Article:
Luckily my trainers were at the top of my bag and while we chuntered out to the ship I changed footwear. It took about 25 minutes to reach her, as the boat approached the pilot ladder there was a bit of a swell, so it was a case of choosing one’s moment carefully. I asked if there were any lifejackets and the agent (as the man on the phone had turned out to be) smiled and simply said “No, not here I don’t think!” My bags went first and I was relieved to see them safely on board, and then it was my turn to find a moment when the movement between the two vessels was at a minimum. I scrambled up easily, but it was still a relief to be on board. I was met by the Purser, and there were forms to fill in and then I was taken to the bridge, where I was greeted by the Captain and C/O. We waved goodbye to the Senior 2nd officer as he left on another boat. He’d been waiting for a relief for a couple of weeks I am told, which explained the huge smile he had greeted me with as we passed at the pilot station. He has been relieved by the previous 3/O, who is now promoted to 2/O and I am taking over as 3/O. I must say it is comforting to know I have the guy who was doing my job around for a while, as there’s a hell of a lot to take in! Most handovers for new officers are done over a week, and while I am in one sense taking over immediately, he is going to be there for me to pick his brain for much longer.J

After going through the basics, the C/O’s first concern was how much sleep I’d had, and on hearing that I’d not slept for 24 hours and then only had about 5 hours kip in the hotel, she told me to go and rest up, sort myself out and be ready to start work at 8 that evening. I could have hugged her! My cabin is one deck below the bridge, on the same deck as the mess. I have three mirrors in the cabin, plus one in the bathroom, (why there are so many is baffling, I guess they want us to be aware of how we look so that we don’t look like scruffy baggages in front of the guests). I have a tv and dvd player, a fridge, lots of storage space, a double bunk and a porthole. Oh and wifi access too! (I am going to get through a lot of internet cards I think!) I unpacked and went and found uniform, saw the Doc (she stuck needles in me) and then meandered up to the bridge again, never having been through the Panama Canal before I wanted to see what was going on. We were in one lock, and about to go through the second, for which the C/O suggested I go down to the aft mooring deck to see how things worked. I will save lengthy descriptions of the process until I know a bit more about it all, but in fact, my job will simply involve talking to the bridge on the radio. After that, we went under a bridge and I then decided it would be a good idea to take the C/O’s hints (she started asking if I had actually slept yet) and go to bed.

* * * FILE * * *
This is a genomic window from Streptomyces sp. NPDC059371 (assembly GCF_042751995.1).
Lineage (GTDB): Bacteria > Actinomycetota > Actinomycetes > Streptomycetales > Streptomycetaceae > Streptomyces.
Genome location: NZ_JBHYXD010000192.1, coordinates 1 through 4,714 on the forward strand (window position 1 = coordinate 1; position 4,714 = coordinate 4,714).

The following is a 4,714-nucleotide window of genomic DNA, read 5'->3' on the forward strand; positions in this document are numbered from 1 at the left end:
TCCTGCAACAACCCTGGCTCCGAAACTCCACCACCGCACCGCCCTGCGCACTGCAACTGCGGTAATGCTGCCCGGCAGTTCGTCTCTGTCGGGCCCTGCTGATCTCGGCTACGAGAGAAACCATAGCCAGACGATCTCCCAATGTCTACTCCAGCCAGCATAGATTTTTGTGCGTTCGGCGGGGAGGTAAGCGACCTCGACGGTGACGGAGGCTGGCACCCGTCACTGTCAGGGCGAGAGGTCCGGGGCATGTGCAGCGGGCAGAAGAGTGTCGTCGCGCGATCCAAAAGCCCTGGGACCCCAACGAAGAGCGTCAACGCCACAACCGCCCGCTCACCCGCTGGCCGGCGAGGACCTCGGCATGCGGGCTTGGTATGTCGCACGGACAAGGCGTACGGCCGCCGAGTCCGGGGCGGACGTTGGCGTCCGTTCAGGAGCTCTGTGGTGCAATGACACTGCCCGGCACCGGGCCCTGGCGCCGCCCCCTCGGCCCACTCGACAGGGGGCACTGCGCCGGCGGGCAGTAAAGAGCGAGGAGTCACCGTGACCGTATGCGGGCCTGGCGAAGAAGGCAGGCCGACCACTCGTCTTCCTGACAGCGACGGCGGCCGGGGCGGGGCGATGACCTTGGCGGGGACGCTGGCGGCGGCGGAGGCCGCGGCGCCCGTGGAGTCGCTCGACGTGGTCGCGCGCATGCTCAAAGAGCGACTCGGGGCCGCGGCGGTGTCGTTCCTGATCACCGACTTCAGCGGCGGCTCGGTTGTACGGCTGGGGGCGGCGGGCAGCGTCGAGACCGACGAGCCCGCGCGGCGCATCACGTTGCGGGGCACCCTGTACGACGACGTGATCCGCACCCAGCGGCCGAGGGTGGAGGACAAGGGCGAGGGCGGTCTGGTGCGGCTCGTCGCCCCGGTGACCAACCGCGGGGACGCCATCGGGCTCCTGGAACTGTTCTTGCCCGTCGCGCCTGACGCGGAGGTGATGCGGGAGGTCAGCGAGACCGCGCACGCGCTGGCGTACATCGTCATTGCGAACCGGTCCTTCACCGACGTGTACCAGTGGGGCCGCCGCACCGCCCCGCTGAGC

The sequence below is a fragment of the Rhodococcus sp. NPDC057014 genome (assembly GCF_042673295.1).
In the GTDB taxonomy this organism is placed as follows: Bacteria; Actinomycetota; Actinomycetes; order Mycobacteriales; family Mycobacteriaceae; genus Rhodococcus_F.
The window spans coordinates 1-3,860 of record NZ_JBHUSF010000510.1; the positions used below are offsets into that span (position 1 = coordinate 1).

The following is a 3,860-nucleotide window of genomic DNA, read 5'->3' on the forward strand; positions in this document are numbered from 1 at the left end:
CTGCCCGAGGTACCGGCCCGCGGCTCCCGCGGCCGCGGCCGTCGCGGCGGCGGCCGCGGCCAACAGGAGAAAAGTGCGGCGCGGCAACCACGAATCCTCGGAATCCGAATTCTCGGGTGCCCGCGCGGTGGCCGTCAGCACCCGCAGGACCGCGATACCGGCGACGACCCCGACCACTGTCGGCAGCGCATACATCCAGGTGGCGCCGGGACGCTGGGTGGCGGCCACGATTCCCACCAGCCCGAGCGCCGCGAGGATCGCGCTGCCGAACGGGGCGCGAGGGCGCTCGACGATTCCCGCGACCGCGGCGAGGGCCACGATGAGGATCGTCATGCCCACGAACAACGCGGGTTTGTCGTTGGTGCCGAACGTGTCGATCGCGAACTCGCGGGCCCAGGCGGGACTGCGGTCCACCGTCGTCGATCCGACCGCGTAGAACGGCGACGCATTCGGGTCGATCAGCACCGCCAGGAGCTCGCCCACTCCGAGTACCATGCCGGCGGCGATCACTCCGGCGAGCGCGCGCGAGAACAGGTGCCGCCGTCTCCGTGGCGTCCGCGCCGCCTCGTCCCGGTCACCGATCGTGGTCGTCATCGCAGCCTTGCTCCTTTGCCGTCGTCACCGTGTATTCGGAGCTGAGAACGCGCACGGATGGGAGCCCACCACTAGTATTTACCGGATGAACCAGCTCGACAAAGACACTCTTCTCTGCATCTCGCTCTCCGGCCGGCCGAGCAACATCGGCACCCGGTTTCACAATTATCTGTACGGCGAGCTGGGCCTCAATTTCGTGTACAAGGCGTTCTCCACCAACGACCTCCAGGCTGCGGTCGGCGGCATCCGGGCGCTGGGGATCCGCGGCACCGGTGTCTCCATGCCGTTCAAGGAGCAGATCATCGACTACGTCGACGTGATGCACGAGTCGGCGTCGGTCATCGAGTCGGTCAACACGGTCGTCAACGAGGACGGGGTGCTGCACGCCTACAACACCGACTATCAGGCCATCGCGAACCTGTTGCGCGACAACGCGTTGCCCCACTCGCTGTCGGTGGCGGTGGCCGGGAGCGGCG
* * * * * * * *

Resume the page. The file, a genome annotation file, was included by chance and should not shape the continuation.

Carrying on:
I dozed for a few hours, but solid sleep evaded me, but I did feel refreshed when I got up for dinner. I had a wander around the ship just to see what was what, and then it was time to go to the bridge. I had the C/O with me for the first hour (she takes the 4-8 watch) and then the Captain for the next three. It turns out that he and I have several friends in common from the Tall Ships, he sailed as Captain with people that have in turn been my Captain, only he sailed with them when they were still bosuns mates and 2ndOfficers and Mates. I have promised to bore him silly with pictures of Pelican! Both he and the C/O are absolutely lovely and while I have no doubt that they would not take kindly to stupid behaviour (which I have No intention of starting!) they are very approachable and supportive and easy to talk to.

This morning I got up to the bridge for my anchor watch and was told to go straight down to the tender and go with the security officer to have a quick look around the island we would be tendering to. There are several islands, all tiny and all crammed with more wooden, palm thatched huts than you would think possible. The locals were all busily setting up displays of their wares, and I imagine that by the time our guests arrived on the island, the streets (if you can call them that) would be a riot of colour. Sadly I couldn’t linger and we returned to the Star. Anchor watch was quiet enough, and I managed to get a fair bit of reading done, there are many, many documents I must be familiarised with! After lunch and a wee lie down I went back up to do my two hours day work – more reading, indispersed with asking the 2/O many questions about how this and that was done and where to find the right forms on the computer system. I was still there when the C/O came up for her watch and was firmly told to go and get some rest!